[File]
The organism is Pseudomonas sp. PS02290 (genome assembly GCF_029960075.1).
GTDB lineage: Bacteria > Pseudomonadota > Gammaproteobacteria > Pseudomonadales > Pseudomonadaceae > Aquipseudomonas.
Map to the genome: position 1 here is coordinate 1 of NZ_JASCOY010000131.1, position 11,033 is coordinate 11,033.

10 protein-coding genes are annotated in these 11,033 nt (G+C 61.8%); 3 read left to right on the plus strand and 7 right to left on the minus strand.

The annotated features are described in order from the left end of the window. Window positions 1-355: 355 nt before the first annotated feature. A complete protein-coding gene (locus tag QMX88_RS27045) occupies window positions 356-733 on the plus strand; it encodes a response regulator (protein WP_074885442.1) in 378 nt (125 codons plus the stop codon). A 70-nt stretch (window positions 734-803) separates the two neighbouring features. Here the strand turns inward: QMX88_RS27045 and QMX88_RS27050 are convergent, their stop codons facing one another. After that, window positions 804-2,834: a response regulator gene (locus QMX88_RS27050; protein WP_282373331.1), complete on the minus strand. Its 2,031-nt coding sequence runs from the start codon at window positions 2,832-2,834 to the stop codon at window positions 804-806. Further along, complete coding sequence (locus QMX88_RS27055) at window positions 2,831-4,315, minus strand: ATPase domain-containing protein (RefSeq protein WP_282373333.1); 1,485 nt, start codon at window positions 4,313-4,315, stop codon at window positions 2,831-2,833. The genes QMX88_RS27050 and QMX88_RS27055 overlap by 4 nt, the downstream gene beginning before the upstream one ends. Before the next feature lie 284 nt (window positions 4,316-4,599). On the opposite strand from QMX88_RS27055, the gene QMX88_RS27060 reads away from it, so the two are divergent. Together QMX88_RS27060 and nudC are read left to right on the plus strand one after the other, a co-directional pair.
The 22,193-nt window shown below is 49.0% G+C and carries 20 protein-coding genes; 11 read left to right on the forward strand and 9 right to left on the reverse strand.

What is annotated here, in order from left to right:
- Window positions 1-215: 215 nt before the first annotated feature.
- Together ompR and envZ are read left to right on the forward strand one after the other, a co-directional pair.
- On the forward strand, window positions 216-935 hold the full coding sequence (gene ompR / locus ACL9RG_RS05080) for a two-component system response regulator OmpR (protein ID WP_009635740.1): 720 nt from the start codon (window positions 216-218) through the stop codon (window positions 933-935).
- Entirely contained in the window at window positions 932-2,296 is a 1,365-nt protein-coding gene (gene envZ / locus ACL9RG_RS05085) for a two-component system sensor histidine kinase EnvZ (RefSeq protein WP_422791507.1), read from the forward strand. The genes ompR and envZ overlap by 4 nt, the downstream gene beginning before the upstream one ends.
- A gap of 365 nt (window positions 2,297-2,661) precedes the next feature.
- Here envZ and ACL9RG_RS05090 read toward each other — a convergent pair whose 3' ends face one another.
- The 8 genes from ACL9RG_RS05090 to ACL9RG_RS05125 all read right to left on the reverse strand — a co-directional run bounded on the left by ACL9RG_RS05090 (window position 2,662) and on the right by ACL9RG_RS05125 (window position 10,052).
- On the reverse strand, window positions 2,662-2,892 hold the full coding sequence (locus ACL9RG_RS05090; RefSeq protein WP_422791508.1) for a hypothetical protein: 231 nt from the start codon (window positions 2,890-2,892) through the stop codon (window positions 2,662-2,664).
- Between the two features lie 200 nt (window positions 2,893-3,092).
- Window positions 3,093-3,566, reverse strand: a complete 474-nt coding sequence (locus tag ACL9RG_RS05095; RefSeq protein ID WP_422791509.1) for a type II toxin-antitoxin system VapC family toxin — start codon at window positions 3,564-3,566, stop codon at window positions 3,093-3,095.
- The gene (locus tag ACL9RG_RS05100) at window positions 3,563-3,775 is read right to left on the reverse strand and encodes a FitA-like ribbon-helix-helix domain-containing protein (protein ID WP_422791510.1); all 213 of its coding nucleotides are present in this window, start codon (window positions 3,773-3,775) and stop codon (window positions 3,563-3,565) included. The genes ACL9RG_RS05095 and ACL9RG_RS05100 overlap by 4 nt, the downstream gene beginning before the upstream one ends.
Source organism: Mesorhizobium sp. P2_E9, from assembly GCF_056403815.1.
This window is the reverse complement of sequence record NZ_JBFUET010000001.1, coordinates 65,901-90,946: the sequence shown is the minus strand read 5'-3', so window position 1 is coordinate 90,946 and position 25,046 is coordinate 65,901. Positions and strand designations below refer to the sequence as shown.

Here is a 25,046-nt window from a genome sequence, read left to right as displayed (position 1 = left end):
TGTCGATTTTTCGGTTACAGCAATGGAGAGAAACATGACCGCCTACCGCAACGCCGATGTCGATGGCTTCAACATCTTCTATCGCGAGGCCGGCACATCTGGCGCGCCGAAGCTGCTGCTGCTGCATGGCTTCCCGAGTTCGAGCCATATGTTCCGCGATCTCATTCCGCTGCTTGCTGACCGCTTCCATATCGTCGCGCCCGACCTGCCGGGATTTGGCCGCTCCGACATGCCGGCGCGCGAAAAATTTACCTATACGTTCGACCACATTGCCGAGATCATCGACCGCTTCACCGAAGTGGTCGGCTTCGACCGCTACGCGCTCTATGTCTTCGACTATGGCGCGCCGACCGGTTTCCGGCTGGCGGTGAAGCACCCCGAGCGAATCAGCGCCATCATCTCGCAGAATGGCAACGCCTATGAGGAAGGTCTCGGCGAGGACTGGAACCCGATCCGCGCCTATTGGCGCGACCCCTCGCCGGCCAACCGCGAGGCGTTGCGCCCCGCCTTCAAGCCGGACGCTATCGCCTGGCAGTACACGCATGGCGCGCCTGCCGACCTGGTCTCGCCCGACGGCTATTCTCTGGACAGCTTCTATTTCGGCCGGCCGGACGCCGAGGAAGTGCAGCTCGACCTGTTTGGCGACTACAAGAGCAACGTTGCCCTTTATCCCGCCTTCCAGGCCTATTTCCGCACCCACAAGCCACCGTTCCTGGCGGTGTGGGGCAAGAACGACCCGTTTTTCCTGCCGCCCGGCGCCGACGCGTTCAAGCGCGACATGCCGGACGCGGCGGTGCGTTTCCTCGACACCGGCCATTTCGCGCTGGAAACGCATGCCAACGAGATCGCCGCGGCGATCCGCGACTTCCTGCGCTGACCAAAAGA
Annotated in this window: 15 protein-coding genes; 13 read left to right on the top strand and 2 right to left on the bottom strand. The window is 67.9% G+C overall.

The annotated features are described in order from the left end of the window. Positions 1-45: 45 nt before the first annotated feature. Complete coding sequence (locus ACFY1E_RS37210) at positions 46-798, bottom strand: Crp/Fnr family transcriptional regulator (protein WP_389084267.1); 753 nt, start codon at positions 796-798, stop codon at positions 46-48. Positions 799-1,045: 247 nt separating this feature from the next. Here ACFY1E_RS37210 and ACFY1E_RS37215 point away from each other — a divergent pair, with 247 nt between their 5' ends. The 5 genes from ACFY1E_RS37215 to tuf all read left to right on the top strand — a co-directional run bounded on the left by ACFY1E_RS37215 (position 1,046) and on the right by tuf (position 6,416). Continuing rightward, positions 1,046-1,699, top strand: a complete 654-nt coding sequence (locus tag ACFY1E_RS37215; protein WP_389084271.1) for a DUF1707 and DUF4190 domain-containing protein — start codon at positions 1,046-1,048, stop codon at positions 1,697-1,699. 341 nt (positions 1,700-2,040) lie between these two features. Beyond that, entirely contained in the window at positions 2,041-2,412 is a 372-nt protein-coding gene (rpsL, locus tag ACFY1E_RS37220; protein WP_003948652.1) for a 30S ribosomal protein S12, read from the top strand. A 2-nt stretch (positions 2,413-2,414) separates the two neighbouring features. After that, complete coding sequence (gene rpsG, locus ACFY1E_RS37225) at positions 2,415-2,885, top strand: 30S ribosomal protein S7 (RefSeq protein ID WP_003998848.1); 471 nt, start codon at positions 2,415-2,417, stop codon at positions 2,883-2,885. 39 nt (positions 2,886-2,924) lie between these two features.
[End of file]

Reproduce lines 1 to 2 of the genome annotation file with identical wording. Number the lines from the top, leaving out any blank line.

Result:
The organism is Pseudomonas sp. PS02290 (genome assembly GCF_029960075.1).
GTDB lineage: Bacteria > Pseudomonadota > Gammaproteobacteria > Pseudomonadales > Pseudomonadaceae > Aquipseudomonas.